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“I cannot live without books”
– Thomas Jefferson

First, I’d like to thank Dr. Barnett and Dan of tdaxp for the kind remarks and links the past few days. Both men have often provoked me to new thoughts or reconsidered views and it is nice to know that I can return the favor on occasion.

Tom had a post Sunday entitled ” Why the grand strategist/visionary needs the discipline of books” that echoed something I’ve long believed. Something Lexington Green, in his enviably book-lined home, probably would agree with,

a) First, there’s really no substitute for a good “hard” book.

b) Fiction becomes a guilty pleasure.

Perhaps, the physicists and mathematicians among us ( Von, Shane, Wiggins) will put a word in for the elegance of the mathematical equation, but for me, the supremacy of the book reigns without a rival. As I reflect on the evolution of my thinking as a teen and an adult, inevitably there are many books and a handful of people who leap to mind. Many, many, books and very, very, few people.

As much as I love history, the best reading I have done, in terms of determined, sustained, thought, involved philosophy and economics – Aristotle, Plato, Marx, Adam Smith, John Stuart Mill, Keynes, Galbraith, Von Mises, Von Hayek, Nietzsche, Marcus Aurelius, Ayn Rand, Milton Friedman, Machiaveli, Kuhn -because it trained my mind to accept the discipline of formal logic. Logic is invaluable for a rational mind but wisdom is discerning logic’s limitations of functioning within paradigms and that the paradigms themselves are tools for the mind to understand a part of reality; and not one of these paradigms is sufficient to encompass the whole. You have to synthesize, learn, adapt – there is no point at which you ” rest” or become complacent with your expertise.

The joy is in the journey and not in the destination.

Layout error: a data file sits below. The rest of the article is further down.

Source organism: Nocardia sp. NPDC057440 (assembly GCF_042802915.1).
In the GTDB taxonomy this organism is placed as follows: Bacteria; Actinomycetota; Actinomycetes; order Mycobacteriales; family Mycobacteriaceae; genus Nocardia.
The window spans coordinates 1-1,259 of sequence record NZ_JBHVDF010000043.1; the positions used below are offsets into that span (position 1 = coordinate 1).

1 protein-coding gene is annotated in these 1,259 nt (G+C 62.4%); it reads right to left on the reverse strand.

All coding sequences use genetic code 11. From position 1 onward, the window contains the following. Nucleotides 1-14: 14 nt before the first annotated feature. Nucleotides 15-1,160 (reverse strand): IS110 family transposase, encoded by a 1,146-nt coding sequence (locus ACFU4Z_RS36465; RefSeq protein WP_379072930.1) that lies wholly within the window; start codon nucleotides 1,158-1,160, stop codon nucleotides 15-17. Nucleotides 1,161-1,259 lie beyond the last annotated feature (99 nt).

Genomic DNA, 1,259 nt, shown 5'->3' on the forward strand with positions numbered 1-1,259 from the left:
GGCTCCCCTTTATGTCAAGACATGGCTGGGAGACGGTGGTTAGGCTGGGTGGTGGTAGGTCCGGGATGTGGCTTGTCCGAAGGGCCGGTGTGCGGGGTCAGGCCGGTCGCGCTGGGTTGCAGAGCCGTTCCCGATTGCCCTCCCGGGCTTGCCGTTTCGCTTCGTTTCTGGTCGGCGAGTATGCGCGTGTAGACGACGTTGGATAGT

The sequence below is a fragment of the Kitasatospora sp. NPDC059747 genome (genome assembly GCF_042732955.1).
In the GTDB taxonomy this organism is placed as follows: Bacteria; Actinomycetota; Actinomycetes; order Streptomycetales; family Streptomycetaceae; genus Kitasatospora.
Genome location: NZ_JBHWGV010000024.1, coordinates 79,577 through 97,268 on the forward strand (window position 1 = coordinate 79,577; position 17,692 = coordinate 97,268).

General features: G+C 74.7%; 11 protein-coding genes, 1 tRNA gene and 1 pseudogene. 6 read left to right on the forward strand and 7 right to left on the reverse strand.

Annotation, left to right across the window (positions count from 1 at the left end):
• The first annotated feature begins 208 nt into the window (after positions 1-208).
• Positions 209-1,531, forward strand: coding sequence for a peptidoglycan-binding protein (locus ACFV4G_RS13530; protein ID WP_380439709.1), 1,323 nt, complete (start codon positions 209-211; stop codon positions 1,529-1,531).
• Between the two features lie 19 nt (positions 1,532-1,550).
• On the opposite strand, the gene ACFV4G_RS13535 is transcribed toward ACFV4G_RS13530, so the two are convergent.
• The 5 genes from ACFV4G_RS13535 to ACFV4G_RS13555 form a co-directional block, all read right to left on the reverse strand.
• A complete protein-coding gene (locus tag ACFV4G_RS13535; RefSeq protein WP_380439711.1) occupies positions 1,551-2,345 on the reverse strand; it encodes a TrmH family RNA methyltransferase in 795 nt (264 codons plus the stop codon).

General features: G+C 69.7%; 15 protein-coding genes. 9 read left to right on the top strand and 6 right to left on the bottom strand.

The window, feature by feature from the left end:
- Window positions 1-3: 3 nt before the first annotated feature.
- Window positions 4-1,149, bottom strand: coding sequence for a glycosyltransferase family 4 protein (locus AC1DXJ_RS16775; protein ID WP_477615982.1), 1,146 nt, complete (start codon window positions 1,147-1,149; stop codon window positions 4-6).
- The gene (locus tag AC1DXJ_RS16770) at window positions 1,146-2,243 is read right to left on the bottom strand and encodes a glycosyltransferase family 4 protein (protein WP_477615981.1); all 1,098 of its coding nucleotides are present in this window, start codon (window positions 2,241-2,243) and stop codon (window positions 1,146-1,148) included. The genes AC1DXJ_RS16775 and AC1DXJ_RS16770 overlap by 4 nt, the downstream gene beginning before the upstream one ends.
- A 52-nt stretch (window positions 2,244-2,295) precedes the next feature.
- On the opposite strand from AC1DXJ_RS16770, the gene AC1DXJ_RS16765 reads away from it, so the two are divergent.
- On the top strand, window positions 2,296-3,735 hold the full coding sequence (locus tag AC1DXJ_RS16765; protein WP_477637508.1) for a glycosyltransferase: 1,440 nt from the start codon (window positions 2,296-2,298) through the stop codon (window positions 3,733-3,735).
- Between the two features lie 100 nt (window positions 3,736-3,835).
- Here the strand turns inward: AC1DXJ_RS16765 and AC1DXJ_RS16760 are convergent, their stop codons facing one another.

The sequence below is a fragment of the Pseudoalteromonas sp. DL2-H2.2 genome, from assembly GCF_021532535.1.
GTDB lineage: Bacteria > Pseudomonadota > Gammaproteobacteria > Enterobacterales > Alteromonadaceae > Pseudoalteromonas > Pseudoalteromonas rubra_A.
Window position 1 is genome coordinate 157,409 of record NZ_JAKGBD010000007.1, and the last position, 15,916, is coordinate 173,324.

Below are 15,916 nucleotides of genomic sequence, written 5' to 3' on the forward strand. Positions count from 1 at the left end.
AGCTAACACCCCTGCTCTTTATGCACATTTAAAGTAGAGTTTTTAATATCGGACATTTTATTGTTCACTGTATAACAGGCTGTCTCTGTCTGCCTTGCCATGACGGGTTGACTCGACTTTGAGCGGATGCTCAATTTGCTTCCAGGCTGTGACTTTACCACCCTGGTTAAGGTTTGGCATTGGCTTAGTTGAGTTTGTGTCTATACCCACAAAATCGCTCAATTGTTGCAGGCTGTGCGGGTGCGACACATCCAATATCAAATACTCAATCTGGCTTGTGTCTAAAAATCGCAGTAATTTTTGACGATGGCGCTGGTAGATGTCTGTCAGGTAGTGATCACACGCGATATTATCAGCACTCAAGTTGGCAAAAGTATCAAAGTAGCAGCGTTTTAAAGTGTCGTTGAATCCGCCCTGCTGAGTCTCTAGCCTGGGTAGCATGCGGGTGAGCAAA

7 Responses to “”

  1. deichmans Says:

    No elegance in equations – just oversimplification of the complex world in which we live. I never told you that I was almost an English major (and had a Prof. in my freshman year who implored me to switch).

  2. Dan tdaxp Says:

    Humans are pretty terrible logical reasoners, so relying on logic doesn’t do much. Expertise comes from analogical reasoning, which allows faster processing, more reliable rejection of bad options, and effortless cognition in general.

  3. Wiggins Says:


    I approached my study of mathematics in much the same way you looked to logic. Sort of the ultimate boot camp for rigorous, abstract and critical thought.

  4. Sean Says:

    it was the semester of analytical philosophy that rewired my brain, especially reading Frege and Kripke, and writing the paper.

  5. Dave Schuler Says:

    There is no frigate like a book
    To take us lands away,
    Nor any coursers like a page
    Of prancing poetry.
    This traverse may the poorest take
    Without oppress of toll;
    How frugal is the chariot
    That bears a human soul!

  6. mark Says:

    Gentlemen, in order….


    The only professors imploring me to switch departments were my own ;o)


    As you know, I’m a believer in the power of analogies and metaphors as well as automaticity. Logic remains a useful analytical tool for falsifying bad reasoning and refining the coherence of our own.

    I’m also not sure that logic does not become “internalized” to some degree with practice and we begin picking up on logical errors in complex arguments intuitively before we make the effort for a methodical analysis.


    Boot camp was a good descriptor. Anybody who has plumbed through Marx’s theory of surplus value or Immanuel Kant knows what I am talking about.


    Like you for example -LOL!

    “Perhaps no person can be a poet, or can even enjoy poetry, without a certain unsoundness of mind.”

  7. Lexington Green Says:

    My Dad is a mathematician and physicist by training. He has a ton of books on his subjects, many of which he rescued from a dumpster when a college library purged out a bunch of “old books” that were out of print classics in math and physics and other stuff. So, the desire to surround yourself with the classics in your chosen field can get to the quantitative guys, too.

    I write this from my book-lined office. I wish I had more time to read them!

    I have found that work and family demands are pushing me toward somewhat “easier” history books in recent years. I hope when my kids have grown up if I am still alive to get some of my intellectual mojo back … .

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